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Resident apps suck the life out of Vista
June 19, 2008|BlatheringsGeeking Out

Resident apps suck the life out of Vista

windows vista annoyancesFor the last 3 or 4 weeks, since my PC died, I have been running Vista Home Premium strictly and I still have to say – even with SP 1, there are a lot of reasons why a normal user would get bent, and even more reasons why someone like me could get fed up and go back to XP Pro. Still, I think that a fair amount of the problems are due to 3rd party developers not doing their due-diligence when developing apps and drivers.

I noticed that my machine no longer goes to sleep when I tell it starting about a week or week and half ago. At first I thought it to be that hybrid sleep mode was disabled and hibernation was enabled. Nope. I fiddled and I Googled for an hour to two, and finally chucked in the towel after a day of settings changes to no avail. Last night I found the solution. Resident applications running in the background.

I was looking at my System Configuration settings for Startup (found under Control Panel > Administrative Tools > System Configuration > Startup tab) and what I saw was a laundry list of applications. It didn't take me long to identify some I don't need: Adobe Gamma, Logitech Keyboard Mapper, and a couple others. After I turned these off in the applications settings, magically my computer would go to sleep again. Also given the last thing on the list that I installed before my sleep problem was the software for my Logitech G15 Keyboard, I am pretty sure that is the culprit. This isn't the first time I have run into issues with Logitech's keyboard software. I also have a Wireless Desktop (I forget the designation) that when they came out with new software for I had to revert back to an old version because the security of the application wouldn't let me use quick keys in Photoshop. There was some configuration process for it, but it always failed on the last step and simply hung until I force quit.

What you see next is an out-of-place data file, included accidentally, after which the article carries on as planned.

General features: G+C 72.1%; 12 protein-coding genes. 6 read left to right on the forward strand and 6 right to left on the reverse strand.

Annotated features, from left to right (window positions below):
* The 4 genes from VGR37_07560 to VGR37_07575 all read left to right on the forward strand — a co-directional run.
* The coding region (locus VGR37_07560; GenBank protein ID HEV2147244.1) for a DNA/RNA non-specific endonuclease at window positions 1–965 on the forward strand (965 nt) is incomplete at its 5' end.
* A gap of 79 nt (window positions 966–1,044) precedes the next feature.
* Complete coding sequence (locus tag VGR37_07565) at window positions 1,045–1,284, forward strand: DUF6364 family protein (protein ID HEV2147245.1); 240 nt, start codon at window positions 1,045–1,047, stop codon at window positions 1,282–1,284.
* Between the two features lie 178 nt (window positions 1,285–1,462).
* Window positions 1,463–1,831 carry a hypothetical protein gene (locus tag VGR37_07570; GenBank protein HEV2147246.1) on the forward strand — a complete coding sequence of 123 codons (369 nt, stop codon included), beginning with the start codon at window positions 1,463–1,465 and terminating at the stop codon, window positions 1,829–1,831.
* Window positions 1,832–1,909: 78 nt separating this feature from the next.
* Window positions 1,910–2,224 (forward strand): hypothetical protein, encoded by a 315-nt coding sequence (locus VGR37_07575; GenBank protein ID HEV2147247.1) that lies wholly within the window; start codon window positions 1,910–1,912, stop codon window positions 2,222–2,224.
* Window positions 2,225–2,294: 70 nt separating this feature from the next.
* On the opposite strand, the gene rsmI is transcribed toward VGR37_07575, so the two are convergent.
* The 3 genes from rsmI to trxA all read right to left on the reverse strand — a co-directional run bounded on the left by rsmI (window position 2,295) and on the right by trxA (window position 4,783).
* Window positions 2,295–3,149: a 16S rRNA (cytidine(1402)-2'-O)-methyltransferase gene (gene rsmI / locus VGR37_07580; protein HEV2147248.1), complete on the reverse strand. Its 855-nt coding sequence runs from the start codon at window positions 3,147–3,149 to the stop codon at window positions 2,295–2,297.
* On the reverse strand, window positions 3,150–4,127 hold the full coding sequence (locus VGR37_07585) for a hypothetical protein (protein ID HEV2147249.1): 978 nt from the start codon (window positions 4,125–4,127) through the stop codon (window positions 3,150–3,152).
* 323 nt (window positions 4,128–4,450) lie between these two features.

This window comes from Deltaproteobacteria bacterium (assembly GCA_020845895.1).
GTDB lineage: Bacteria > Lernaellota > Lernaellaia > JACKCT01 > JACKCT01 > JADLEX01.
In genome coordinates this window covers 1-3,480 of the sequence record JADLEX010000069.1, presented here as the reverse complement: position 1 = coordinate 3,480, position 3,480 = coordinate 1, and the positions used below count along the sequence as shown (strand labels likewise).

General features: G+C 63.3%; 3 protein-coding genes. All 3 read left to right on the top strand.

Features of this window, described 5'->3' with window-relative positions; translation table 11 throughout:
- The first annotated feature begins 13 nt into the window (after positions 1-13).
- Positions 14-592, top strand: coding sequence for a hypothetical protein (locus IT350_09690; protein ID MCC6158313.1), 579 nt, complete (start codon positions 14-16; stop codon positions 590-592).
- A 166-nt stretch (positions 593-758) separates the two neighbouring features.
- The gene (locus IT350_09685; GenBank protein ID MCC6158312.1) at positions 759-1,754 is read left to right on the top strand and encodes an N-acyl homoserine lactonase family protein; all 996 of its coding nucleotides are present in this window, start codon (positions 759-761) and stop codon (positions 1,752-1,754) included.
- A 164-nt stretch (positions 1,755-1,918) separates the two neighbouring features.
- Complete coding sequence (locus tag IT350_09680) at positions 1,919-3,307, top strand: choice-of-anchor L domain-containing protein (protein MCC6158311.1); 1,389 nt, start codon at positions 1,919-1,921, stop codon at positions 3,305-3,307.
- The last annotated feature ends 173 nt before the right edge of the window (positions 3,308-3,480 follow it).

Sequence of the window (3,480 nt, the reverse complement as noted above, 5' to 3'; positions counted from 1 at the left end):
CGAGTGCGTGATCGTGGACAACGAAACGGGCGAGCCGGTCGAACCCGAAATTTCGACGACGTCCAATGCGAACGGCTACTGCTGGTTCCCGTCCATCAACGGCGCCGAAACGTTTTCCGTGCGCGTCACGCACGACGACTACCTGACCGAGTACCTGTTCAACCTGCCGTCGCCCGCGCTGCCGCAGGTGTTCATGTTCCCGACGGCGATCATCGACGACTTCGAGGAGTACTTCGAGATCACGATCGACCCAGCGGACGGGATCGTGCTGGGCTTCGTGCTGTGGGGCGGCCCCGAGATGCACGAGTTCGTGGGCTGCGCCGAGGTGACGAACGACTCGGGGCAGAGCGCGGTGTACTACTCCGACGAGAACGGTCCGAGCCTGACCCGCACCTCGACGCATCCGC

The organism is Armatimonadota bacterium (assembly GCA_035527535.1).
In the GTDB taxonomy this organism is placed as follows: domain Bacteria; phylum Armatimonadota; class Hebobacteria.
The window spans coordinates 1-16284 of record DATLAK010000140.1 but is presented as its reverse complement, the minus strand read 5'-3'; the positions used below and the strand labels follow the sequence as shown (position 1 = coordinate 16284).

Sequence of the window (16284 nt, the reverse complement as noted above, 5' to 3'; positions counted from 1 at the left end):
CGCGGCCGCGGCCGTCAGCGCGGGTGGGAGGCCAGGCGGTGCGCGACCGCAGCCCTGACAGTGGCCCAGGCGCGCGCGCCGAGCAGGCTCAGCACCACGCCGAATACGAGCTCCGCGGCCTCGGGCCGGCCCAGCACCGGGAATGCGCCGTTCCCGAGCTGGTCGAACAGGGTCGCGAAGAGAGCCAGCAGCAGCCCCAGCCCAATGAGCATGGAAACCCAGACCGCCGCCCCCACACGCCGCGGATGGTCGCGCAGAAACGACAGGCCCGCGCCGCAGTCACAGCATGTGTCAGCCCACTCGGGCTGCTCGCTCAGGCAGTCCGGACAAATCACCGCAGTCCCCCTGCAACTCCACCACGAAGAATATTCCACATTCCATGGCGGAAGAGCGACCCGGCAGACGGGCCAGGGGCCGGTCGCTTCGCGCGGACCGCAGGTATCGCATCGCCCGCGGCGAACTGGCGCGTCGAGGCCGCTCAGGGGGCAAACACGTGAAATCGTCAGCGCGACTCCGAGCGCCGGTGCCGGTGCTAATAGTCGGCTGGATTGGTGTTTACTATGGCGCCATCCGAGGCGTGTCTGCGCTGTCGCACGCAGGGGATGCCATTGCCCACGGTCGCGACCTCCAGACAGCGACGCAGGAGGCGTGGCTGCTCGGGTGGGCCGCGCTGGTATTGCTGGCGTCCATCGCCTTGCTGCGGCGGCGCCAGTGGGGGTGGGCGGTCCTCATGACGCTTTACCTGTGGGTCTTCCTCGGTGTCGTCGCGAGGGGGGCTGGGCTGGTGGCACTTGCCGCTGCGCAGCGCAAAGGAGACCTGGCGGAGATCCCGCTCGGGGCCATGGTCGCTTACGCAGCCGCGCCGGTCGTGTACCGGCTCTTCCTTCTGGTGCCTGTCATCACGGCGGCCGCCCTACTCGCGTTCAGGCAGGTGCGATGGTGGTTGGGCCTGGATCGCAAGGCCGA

Consequently my machine boots a little faster now, but it is still slow as hell to boot up – especially after installing SP 1; which overall has improved the performance.

I still have 24 other apps running resident on my machine, some of which are going to get the boot here soon. This is something that most folks don't really think about and maybe they should. These applications can suck a lot of memory, like Adobe's Acrotray which just waits for you to open a PDF file, and helps it along uses almost 3 mb of RAM – to do nothing 90% of the time. Buh-bye.

These types of problems, memory leaks, over CPU utilization or whatever with these little apps is just poor development. I know Software Development can be hard, I know its hard to build to every possible PC and hardware variation – but these in particular deal directly with the OS. Maybe if all these companies weren't always in such a hurry to get on to the next latest and greatest they could spend the time needed to make a solid app, rather than a mediocre app that needs 15 patches in it's lifespan.

And Microsoft is already talking about Windows 7….

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  • June 19, 2008 at 7:39 am

    Your are exactly right sir. I know it is not chic to say, but from my experience most of the problems with Windows has very little to do with Redmond. An example you say? My Iphone was having video sync issues and it was driving me mad. In order to resolve the problem I just had to turn off Avast and Comodo — voila, videos play fine. Other Vista users found a solution when they bought a PCI USB card. Now it sound good to bash Microsoft but when a problem is solved by purchasing hardware or turning off software it points the finger somewhere east or south of Washington. When you have an OS that 90% of your developers decide not to code for you it is no surprise that you have a perception problem. Apple has a distince advantage in this … they control the developers.

  • June 19, 2008 at 7:41 pm

    Exactly! That’s why Macs cost more, because of the fact that they are in complete control over the hardware – software is another issue though. I can remember when it used to mean something when Microsoft had the Made For Windows logo on peripherals – it meant they would work.

    If you ever have any trouble with Apple product, let me know and I can help you out…. 😛

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